28 October, 2020
In 2 recent cases the Guideline Hourly Rates used as the basis of assessment of opponents' costs in civil litigation, and set in 2010, have been scrutinised with judges accepting that they are not necessarily appropriate in all cases 10 years on. In Re PLK and others the High Court discussed the appropriate method of assessment of hourly rates in Court of Protection cases and concluded that whilst they had no power to review Guideline Hourly rates, they did have discretion to go above them in appropriate cases. The High Court said that in Court of Protection cases, that often involve complex work with high monetary value and difficult and time-consuming clients, then rates of up to 210% of the Guideline Hourly Rates would be prima facie reasonable.
And in Shulman v Kolomoisky the High Court allowed solicitors in Canary Wharf, with an E14 postcode which would attract Outer London rates, to claim higher rates, describing Guideline Hourly Rates as a 'broad approximation' and 'really the roughest of rough guides as to what might be allowed'.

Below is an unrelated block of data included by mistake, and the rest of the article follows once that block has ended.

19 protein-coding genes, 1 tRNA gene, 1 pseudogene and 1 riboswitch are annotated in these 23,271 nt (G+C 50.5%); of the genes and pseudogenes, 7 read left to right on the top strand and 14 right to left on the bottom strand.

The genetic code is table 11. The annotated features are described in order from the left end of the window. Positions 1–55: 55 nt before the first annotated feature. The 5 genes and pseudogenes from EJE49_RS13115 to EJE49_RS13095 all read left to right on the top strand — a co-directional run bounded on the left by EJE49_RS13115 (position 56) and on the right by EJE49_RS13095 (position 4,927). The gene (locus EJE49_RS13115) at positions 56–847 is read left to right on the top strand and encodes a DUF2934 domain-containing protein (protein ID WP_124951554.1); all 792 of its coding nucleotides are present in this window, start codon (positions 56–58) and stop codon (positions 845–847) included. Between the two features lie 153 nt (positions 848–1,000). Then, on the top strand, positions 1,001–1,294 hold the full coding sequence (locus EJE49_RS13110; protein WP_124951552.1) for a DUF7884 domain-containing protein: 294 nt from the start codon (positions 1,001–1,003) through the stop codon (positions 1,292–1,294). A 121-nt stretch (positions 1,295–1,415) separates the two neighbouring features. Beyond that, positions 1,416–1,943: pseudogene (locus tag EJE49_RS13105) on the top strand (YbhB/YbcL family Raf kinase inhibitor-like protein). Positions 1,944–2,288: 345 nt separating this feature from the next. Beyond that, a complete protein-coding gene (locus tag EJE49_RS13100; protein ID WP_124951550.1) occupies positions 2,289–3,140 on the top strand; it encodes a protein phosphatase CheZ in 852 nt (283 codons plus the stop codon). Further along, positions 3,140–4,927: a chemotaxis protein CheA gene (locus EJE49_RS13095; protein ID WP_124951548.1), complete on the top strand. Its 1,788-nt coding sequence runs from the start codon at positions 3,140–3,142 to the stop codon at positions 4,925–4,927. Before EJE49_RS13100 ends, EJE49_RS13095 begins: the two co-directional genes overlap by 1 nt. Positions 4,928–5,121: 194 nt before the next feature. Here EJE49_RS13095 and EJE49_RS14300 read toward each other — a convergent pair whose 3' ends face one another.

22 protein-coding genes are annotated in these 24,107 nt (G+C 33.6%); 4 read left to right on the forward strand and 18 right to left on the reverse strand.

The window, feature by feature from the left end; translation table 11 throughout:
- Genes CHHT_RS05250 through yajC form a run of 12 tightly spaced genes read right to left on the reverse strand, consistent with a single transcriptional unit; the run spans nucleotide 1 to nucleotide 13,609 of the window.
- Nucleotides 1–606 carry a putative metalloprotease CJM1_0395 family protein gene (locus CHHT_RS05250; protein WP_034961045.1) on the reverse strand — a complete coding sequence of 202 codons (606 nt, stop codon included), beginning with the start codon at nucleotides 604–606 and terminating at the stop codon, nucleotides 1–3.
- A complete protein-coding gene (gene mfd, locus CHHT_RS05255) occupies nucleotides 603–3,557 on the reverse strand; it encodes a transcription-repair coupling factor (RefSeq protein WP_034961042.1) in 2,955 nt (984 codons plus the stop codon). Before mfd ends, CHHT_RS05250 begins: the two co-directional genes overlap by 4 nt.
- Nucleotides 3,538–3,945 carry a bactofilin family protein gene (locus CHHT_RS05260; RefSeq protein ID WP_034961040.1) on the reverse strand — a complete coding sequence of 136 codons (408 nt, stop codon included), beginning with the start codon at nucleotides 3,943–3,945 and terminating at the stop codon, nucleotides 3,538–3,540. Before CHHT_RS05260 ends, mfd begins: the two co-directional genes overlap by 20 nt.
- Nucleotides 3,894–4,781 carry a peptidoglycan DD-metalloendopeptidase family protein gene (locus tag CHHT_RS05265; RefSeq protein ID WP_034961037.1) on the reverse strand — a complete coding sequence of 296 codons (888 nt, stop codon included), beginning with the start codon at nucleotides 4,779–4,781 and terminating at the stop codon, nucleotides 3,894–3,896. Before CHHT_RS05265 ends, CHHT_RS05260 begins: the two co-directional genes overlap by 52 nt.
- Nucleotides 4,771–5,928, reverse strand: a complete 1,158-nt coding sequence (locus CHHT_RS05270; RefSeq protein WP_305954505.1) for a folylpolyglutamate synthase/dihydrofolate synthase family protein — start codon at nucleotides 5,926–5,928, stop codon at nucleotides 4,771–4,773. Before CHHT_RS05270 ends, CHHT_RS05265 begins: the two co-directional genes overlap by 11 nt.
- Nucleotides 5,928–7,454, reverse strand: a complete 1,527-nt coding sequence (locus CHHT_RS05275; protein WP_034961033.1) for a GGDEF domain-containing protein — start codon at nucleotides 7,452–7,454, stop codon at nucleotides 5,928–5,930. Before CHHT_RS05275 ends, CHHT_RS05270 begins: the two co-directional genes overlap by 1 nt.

At a time when Guideline Hourly Rates are being reviewed by the appropriately named Guideline Hourly Rates Costs Committee these are interesting decisions. The Committee is going to provide recommendations to the Civil Justice Council and the Deputy Head of Civil Justice once it has carried out its review and is currently calling for evidence of the rates being allowed by regional costs judges and the Senior Courts Costs Office judges. At the moment there is no indication of whether the rates will be increased, nor when they will provide their report, but the deadline for submission of evidence is not likely to close until later this year or early next.